All around the world, millions of people are working jobs far from their homes. They spend little and send most of their cash back home.
This transnational river of money is known as the remittance market. And it’s very, very large.
Here are some of the top countries for inbound remittance in 2016 (estimated):
- China: $65 billion
- India: $65 billion
- Philippines: $29 billion.
The whole market is estimated to be worth around $500 billion per year. The dollar amounts range from small chunks to thousands of dollars.
Currently, this market is dominated by firms like Western Union, MoneyGram and a few other large players.
Each of these transfer companies must have cash agents all over the world. Local retail stores, for example, hand out cash to recipients in exchange for a cut of fees.
A majority of this cash is transferred through the U.S.-controlled SWIFT banking system today.
Fees are high, especially for small transfers. For example, to send $20 from the U.S. to the Philippines costs $5, plus around 6% in currency exchange loss.
Fees vary widely and are generally cheaper with bank-to-bank transfers. However, many people in developing countries don’t have bank accounts, so they wind up paying extreme amounts to send cash back home.
Remittance: A Perfect Fit for Blockchain/Bitcoin Technology
By now you’ve probably heard about bitcoin. But if you’ve never understood what a real life application of this new tech might look like, now is the perfect time.
With bitcoin and other “cryptocurrencies,” international borders aren’t much of a barrier at all.
It’s simple, quick and cheap to transfer money with bitcoin. Millions of dollars can be “wired” for almost nothing. And legal frameworks are being developed around the world to handle these types of transactions.
As you can probably guess, bitcoin’s decentralized and digital nature makes it a natural fit for the remittance market.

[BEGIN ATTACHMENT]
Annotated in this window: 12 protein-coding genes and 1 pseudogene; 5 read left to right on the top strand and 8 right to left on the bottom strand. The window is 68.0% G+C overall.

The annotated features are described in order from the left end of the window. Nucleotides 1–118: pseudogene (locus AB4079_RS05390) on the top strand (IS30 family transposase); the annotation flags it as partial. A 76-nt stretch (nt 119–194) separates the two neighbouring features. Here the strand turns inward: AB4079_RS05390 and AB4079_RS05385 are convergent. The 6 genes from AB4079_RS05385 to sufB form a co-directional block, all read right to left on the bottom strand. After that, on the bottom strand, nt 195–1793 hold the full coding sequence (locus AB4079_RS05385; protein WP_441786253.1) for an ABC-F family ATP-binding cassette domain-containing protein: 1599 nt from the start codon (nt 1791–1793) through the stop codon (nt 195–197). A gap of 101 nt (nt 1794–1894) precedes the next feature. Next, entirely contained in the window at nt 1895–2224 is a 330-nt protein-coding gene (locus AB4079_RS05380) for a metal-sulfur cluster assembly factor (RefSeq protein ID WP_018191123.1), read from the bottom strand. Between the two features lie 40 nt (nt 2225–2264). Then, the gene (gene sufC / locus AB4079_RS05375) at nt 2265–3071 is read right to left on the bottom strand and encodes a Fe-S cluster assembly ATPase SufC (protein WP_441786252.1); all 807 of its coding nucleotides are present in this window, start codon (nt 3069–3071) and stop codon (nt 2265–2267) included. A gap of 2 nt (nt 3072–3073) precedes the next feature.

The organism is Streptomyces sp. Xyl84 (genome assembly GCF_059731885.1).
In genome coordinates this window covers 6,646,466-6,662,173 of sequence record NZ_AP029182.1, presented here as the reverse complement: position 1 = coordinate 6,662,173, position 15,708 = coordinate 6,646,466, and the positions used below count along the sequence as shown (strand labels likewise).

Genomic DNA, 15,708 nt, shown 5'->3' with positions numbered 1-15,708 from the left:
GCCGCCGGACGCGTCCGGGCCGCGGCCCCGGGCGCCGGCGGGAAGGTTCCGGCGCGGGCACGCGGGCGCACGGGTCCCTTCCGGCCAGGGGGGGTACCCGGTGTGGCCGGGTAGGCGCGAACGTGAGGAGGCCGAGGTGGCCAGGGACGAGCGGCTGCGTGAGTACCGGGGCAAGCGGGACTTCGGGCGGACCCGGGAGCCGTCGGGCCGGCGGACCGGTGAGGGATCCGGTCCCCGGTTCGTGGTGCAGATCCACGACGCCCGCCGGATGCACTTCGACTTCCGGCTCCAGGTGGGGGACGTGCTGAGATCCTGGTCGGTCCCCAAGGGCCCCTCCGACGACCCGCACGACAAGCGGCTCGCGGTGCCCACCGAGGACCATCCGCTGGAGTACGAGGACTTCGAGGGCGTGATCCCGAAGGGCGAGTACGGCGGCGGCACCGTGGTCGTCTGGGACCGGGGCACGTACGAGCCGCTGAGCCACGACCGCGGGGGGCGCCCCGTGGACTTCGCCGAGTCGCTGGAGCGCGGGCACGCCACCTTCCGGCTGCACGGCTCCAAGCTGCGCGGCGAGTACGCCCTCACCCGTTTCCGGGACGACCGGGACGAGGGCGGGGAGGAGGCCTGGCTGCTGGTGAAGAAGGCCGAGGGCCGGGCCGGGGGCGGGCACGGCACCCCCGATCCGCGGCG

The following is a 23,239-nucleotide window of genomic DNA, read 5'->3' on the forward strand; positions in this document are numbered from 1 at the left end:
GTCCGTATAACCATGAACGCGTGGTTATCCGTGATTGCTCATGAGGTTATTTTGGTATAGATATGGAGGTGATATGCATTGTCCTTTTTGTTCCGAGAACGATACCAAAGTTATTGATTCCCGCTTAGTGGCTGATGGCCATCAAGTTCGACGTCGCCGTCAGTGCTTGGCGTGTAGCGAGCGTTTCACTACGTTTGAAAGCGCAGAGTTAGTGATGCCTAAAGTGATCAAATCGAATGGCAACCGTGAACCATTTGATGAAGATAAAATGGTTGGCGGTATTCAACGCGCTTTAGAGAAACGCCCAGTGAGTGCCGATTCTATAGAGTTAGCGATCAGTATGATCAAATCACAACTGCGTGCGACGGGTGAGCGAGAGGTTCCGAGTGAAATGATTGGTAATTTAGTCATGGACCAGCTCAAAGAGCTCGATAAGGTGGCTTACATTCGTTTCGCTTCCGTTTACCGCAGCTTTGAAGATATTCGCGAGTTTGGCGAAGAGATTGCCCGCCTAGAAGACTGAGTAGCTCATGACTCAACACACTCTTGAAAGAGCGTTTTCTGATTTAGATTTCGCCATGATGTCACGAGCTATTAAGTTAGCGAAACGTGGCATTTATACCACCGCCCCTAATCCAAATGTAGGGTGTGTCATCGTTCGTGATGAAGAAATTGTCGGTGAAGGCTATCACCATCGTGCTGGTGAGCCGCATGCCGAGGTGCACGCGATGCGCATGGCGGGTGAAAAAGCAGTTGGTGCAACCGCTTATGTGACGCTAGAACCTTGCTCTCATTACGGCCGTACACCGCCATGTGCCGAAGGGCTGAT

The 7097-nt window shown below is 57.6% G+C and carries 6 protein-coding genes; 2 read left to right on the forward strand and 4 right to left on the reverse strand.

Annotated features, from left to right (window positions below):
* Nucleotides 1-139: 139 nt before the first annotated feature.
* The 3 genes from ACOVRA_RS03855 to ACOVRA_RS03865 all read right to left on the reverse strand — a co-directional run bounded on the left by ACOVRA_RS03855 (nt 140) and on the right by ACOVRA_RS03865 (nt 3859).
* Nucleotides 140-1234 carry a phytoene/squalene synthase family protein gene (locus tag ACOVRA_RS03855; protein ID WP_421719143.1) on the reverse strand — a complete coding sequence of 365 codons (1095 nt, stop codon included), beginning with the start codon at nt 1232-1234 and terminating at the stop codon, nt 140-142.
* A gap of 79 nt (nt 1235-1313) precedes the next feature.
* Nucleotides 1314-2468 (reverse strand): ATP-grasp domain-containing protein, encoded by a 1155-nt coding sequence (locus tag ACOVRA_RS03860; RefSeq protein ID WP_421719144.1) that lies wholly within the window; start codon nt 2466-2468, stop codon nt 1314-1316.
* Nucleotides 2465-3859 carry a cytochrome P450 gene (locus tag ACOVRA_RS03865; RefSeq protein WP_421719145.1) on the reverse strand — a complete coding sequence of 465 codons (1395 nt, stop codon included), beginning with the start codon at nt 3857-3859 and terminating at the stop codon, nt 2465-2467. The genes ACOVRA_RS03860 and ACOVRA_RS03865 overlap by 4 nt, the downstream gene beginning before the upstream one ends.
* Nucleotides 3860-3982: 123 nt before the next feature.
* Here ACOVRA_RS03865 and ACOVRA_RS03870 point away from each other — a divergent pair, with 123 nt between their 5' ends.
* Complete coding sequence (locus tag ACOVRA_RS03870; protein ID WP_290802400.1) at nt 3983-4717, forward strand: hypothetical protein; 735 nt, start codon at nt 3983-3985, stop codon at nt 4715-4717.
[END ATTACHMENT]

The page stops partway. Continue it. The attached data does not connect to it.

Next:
ZipZap – Now Raising on Wefunder.com
ZipZap is a remittance startup based in Canada. It’s raised money from some sophisticated Silicon Valley bitcoin investors, including well-known angel investor Scott Banister in 2014 and Blumberg Capital in 2010. (See ZipZap’s AngelList profile for more.)
The company uses a unique mix of both traditional and bitcoin-enabled SWIFT payments. It has what it calls a proprietary “currency router” that compares cost and speed options, then uses whatever’s cheapest at the moment.
The bitcoin is changed locally at bitcoin exchanges, which operate nearly everywhere today. These businesses guarantee the exchange rate long enough to allow companies like ZipZap to do the same for their customers.
It’s a brilliant idea. You can see why the company attracted some sophisticated money.
However, there are caveats. This company’s been around since 2010 and appears to have not yet found “product-market fit.” ZipZap doesn’t really disclose any traction numbers, which usually means they’re not trending well. And indeed, its Regulation Crowdfunding Form C shows a startup that could be in trouble. (Although it’s hard to say without knowing a lot more details.)
Perhaps the technology seems too strange to the target market. I can barely explain bitcoin to my own mother, so imagine how hard it must be in another language…
However, this market is too large and the solutions are too disruptive to ignore.
Just a Hint
What’s happening in cryptocurrency and fintech has the potential to revolutionize international finance, in many more ways than just remittance.
Faster. Cheaper. Safer in some ways. More dangerous in others. Difficult to regulate. Threatening to the monetary status quo. It seems like something out of a sci-fi book at times.
With cryptocurrency markets on fire again and the emergence of a potential “bitcoin killer” (Ethereum), this is a sector we’ll be covering more frequently going forward.
Founder, Early Investing
Disclosures: We have no position in ZipZap. Also, I realize that since we have a lot of new readers, I should reiterate our policies here.
Our research and writing is 100% independent. We don’t take money from stock issuers (startups) or portals (Wefunder, SeedInvest, Republic, Netcapital, etc.). That could be a conflict of interest, which is something we try very hard to avoid. Our revenue comes from membership fees.
Occasionally we write about companies we recommend to members of our services, and that serves two purposes: first, to educate readers with real examples we know intimately, and second, to give our portfolio companies (and the industry in general) more exposure.
P.S. What do you think of ZipZap? Do you know of any promising remittance tech startups/stocks? Let us know in the comments section below.